2 Timothy 1:12
For the which cause I also suffer these things: nevertheless I am not ashamed: for I know whom I have believed…
There are two ways in which we are used to know persons. Sometimes it means to know them through some other person. Sometimes it means to know them ourselves. There is evidently a world-wide difference between the two. Let me illustrate it thus: We all know our Sovereign, her character, her state, her prerogative, her powers. But very few know the Queen. Yet it is very evident that those who have been admitted to her presence, and who have actually spoken and conversed in friendship with her, will have very different feelings towards her, and repose in her, and that their whole hearts will go out to her immensely more than those who know her only at a distance, and through the ordinary public channels. It is so with Christ. Some of you know Christ by the education of your childhood; some by the testimony of others; some by the reading of your Bible. Others have felt His presence. They have communed with Him. They have presented petitions, and they have had their answers from Himself. They have laid burdens at His feet, and He has taken them up. He has accepted their little gifts and smiled at their small services. They have proved Him. Isn't He another Being, isn't He another Christ to that man? They know Him. And what do they know of Thee, O blessed Jesus? They know Thee as the most loving and the loveliest of all — all grace, full of tenderness and sympathy, stooping to the meanest, and kind to the very worst. Our Brother, our Light, our Life, our Joy — who has taken away all our sins and carried all our load. That knowledge can never begin but in one way — by a certain inner life, by a walk of holiness, by the teaching of sorrow, in the school of discipline, from heavy leanings, by acts of self-abandonment, by goings down into the dust, by the grand influence of the Spirit, by Jesus revealing Himself. But once known — and from that moment it will be as hard not to trust as it is now difficult to do; as impossible for the heart to doubt as it is to that poor, prone heart now to question everything. If you really know, you cannot help believing. "If thou knewest the gift of God, and who it is that saith to thee, 'Give Me to drink,' thou wouldest have asked of Him, and He would have given thee living water." But there is a truth in St. Paul's words which I am very anxious to press upon you. See where the great apostle, the aged believer, the ripe saint, found all his argument and all his stand, as it were. Not — and if any man might he might — not in anything which had been worked by him; not in anything in him; not in his acts; not in his feelings; not in his faith; not in his conversion, however remarkable; not in his sanctification, however complete; but simply and absolutely and only in God. "I know" — as if he cared to know nothing else, all other knowledge being unsatisfactory or worse — "I know Him whom I have trusted."' It may seem a strange thing to say, but it is really easier to know God than it is to know ourselves. It is remarkable that the Bible tells us a great deal more about God than it does about our own hearts. The great end of reading the Bible is to know God.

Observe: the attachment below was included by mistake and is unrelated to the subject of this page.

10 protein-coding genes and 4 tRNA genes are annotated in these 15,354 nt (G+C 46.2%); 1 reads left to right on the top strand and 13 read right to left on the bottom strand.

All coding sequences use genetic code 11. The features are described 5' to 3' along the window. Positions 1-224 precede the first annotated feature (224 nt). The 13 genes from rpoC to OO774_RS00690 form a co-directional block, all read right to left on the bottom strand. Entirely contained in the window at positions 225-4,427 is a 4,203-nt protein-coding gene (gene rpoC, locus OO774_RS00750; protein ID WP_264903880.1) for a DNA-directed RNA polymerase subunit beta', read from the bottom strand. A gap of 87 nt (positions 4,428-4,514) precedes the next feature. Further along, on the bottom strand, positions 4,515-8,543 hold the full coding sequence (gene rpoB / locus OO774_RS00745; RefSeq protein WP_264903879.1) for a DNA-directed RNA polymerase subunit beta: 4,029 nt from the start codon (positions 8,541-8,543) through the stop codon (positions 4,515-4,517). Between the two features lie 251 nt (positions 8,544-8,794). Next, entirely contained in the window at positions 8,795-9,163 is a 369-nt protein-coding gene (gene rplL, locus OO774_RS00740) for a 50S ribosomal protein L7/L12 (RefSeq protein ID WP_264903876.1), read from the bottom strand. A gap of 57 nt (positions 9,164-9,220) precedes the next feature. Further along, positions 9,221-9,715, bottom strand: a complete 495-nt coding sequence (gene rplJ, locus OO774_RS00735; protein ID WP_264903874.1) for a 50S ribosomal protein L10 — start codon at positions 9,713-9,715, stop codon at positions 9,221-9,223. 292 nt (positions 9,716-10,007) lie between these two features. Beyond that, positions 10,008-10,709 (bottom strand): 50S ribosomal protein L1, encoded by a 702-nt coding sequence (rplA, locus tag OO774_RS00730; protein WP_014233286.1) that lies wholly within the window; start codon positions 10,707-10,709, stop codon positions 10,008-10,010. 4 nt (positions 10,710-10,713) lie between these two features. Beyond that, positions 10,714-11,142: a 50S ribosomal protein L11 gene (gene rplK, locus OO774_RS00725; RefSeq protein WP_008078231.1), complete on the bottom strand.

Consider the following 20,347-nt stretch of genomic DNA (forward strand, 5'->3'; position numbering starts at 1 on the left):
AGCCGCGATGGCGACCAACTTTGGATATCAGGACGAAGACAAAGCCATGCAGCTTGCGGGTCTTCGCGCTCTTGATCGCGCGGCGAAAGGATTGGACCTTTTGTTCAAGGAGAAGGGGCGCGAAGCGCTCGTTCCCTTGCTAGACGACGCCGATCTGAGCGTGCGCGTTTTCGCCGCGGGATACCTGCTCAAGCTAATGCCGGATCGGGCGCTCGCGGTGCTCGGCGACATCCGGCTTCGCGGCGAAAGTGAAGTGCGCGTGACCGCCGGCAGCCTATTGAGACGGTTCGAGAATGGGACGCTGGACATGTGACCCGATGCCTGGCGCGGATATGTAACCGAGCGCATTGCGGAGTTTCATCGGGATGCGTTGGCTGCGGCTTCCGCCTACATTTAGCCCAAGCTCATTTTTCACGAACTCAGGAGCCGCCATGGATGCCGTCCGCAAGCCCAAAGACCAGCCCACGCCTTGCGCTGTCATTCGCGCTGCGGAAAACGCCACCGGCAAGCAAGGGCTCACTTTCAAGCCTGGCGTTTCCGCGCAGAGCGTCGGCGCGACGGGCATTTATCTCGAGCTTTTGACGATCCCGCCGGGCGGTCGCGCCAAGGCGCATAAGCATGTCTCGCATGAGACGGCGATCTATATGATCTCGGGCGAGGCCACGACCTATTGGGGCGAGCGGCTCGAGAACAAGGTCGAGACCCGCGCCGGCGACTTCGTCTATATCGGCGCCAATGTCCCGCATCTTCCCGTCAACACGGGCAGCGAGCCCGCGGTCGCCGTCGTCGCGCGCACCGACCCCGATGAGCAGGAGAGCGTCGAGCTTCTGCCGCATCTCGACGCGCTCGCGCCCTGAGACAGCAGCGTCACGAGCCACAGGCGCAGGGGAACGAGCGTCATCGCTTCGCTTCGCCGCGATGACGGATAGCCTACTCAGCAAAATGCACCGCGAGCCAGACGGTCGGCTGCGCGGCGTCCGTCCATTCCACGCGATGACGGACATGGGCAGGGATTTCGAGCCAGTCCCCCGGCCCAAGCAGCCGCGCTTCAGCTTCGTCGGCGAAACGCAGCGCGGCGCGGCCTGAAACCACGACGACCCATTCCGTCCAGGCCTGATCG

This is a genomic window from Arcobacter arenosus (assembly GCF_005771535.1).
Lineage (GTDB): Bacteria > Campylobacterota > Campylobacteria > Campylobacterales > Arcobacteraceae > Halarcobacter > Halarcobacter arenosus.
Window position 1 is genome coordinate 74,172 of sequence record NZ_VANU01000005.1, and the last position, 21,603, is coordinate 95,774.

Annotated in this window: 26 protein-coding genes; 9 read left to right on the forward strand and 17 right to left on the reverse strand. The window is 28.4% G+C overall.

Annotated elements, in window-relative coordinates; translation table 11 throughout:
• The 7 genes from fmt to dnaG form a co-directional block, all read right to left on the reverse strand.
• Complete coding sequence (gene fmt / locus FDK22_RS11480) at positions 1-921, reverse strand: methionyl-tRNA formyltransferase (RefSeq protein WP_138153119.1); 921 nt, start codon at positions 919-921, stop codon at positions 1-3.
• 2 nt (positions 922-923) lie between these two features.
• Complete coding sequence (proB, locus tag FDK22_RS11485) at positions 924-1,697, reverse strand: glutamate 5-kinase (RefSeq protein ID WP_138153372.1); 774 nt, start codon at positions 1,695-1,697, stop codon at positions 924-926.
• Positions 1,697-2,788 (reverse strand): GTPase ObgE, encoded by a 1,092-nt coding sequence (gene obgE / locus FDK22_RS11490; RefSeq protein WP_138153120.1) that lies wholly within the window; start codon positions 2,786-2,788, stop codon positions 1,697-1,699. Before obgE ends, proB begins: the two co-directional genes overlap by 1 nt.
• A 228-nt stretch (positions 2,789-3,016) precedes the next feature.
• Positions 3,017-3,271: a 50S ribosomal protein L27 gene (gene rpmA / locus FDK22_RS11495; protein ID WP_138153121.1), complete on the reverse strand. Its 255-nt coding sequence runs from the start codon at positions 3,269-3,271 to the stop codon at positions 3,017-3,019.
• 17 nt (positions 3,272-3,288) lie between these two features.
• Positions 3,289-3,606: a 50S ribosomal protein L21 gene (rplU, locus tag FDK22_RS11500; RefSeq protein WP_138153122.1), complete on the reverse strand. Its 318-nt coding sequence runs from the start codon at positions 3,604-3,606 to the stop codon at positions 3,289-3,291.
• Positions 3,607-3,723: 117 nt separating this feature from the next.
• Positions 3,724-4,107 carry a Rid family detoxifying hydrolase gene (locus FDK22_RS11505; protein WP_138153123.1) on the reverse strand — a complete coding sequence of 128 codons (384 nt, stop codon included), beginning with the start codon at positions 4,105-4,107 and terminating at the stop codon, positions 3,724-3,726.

(J. Vaughan, M. A.)
Parallel VersesKJV: For the which cause I also suffer these things: nevertheless I am not ashamed: for I know whom I have believed, and am persuaded that he is able to keep that which I have committed unto him against that day.
WEB: For this cause I also suffer these things. Yet I am not ashamed, for I know him whom I have believed, and I am persuaded that he is able to guard that which I have committed to him against that day.